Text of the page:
Nuclear power in the United States is provided by 99 commercial reactors with a net summer capacity of 98,621 megawatts (MW), consisting of 65 pressurized water reactors and 34 boiling water reactors, producing a total of 797 terawatt-hours of electricity, which accounted for 19.47% of the nation’s total electric energy generation in 2014. As of 2015, there are five new reactors under construction with a gross electrical capacity of 6,218 MW, while 33 reactors have been permanently shut down. The United States is the world’s largest supplier of commercial nuclear power, and in 2013 generated 33% of the world’s nuclear electricity.
In October 2014, the NRC has granted license renewals providing a 20-year extension to a total of 74 reactors. However, no applications for an additional license renewal, which could extend nuclear plant operating lives beyond 60 years, have yet been filed. For about 22 reactors license is due to expire before the end of the next decade if no renewals are granted. The Vermont Yankee Nuclear Power Plant was the most recent nuclear power plant to be decommissioned on December 29, 2014. Another four aging reactors were permanently closed in 2013 before their licenses expired because of high maintenance and repair costs at a time when natural gas prices have fallen: San Onofre 2 and 3 in California, Crystal River 3 in Florida, and Kewaunee in Wisconsin, and New York State is seeking to close Indian Point in Buchanan, 30 miles from New York City.
Most reactors began construction by 1974; following the Three Mile Island accident in 1979 and changing economics, many planned projects were canceled. More than 100 orders for nuclear power reactors, many already under construction, were canceled in the 1970s and 1980s, bankrupting some companies. Up until 2013, there had also been no ground-breaking on new nuclear reactors at existing power plants since 1977. Then in 2012, the NRC approved construction of four new reactors at existing nuclear plants. Construction of the Virgil C. Summer Nuclear Generating Station Units 2 and 3 began on March 9, 2013. A few days later, on March 12, construction began on the Vogtle Electric Generating Plant Units 3 and 4. In addition, TVA’s new reactor at the Watts Bar Nuclear Generating Station is at an advanced stage, after construction was resumed after being halted in 1988.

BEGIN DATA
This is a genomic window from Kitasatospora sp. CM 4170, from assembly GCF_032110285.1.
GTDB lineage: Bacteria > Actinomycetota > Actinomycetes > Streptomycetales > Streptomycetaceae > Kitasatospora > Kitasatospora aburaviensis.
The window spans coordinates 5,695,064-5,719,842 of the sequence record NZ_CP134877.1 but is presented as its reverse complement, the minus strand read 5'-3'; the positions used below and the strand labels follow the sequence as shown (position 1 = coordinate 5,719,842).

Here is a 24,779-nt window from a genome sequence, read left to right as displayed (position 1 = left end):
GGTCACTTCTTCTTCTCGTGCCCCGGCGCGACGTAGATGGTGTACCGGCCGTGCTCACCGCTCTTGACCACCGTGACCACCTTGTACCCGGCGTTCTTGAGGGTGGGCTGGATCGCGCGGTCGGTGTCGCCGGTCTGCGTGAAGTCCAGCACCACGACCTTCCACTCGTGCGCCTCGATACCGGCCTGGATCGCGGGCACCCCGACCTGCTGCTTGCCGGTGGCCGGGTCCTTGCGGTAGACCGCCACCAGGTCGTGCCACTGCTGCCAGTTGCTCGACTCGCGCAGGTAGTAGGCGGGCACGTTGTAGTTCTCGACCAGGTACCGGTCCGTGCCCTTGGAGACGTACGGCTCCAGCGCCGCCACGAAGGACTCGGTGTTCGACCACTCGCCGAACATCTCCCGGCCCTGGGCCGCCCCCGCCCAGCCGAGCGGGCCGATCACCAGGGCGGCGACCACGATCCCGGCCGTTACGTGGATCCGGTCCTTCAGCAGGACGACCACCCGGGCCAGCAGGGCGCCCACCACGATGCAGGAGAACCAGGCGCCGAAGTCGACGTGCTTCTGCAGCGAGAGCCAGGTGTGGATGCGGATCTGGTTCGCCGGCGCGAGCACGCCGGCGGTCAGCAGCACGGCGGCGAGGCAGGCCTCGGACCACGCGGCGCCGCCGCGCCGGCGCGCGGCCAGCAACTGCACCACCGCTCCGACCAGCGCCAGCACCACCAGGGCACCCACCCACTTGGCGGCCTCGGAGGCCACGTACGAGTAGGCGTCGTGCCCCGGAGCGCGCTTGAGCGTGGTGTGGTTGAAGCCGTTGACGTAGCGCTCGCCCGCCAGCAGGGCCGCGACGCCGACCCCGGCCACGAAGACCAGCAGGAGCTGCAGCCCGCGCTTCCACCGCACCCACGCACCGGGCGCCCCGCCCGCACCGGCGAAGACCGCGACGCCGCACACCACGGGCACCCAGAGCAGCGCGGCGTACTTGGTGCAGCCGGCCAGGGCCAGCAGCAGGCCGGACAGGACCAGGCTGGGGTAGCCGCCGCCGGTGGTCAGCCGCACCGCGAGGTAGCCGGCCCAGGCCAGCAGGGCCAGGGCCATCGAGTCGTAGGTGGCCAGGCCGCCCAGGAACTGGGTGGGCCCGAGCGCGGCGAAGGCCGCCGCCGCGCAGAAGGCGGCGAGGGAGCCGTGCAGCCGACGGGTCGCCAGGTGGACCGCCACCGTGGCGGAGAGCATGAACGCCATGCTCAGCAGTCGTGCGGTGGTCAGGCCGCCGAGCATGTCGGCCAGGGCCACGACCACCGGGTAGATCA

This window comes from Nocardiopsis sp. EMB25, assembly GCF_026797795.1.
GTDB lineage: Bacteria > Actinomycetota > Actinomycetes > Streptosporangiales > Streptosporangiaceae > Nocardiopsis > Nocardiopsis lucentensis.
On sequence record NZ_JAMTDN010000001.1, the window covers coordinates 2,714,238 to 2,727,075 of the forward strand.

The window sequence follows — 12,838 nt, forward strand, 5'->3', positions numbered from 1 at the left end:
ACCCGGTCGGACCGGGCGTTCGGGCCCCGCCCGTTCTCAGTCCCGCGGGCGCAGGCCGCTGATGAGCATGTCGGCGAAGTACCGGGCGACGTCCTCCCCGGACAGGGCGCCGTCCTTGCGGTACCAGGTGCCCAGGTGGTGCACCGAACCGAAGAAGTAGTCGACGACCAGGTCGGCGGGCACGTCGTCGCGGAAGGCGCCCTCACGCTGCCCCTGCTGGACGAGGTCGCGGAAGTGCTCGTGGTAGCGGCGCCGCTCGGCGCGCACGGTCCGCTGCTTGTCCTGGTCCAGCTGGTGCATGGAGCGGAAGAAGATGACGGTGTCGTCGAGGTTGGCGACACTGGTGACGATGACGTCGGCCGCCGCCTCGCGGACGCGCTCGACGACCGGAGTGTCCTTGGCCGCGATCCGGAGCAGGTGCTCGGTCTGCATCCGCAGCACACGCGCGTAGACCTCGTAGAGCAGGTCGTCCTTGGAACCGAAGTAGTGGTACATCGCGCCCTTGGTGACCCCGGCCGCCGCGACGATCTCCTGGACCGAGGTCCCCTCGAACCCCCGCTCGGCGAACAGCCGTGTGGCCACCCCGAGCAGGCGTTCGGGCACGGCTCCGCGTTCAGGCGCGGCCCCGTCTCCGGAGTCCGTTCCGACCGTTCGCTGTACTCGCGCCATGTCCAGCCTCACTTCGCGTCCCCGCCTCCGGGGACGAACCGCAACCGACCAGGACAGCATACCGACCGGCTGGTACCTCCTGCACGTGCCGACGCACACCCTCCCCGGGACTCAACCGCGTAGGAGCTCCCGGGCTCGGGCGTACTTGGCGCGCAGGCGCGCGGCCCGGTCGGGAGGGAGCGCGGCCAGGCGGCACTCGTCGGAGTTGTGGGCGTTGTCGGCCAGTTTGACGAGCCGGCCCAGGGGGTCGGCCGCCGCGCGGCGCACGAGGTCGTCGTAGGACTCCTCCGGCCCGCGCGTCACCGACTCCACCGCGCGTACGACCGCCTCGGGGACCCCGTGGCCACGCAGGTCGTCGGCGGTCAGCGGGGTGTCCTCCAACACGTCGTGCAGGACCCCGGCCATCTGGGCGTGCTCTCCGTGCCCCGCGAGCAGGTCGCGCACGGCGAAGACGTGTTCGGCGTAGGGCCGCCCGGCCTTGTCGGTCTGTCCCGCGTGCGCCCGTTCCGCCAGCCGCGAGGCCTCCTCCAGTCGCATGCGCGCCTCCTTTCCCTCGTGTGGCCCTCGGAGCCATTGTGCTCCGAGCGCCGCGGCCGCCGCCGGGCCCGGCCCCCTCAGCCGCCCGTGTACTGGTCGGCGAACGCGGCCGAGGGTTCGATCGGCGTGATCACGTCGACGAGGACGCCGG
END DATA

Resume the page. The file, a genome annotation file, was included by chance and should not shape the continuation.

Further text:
There was a revival of interest in nuclear power in the 2000s, with talk of a “nuclear renaissance”, supported particularly by the Nuclear Power 2010 Program. A number of applications were made, but facing economic challenges, and later in the wake of the Fukushima Daiichi nuclear disaster, most of these projects have been cancelled, and as of 2012, “nuclear industry officials say they expect five new reactors to enter service by 2020 – Southern’s two Vogtle reactors, two at Summer in South Carolina and one at Watts Bar in Tennessee”; these are all at existing plants. As of August 2013, there are construction delays at Vogtle and Summer.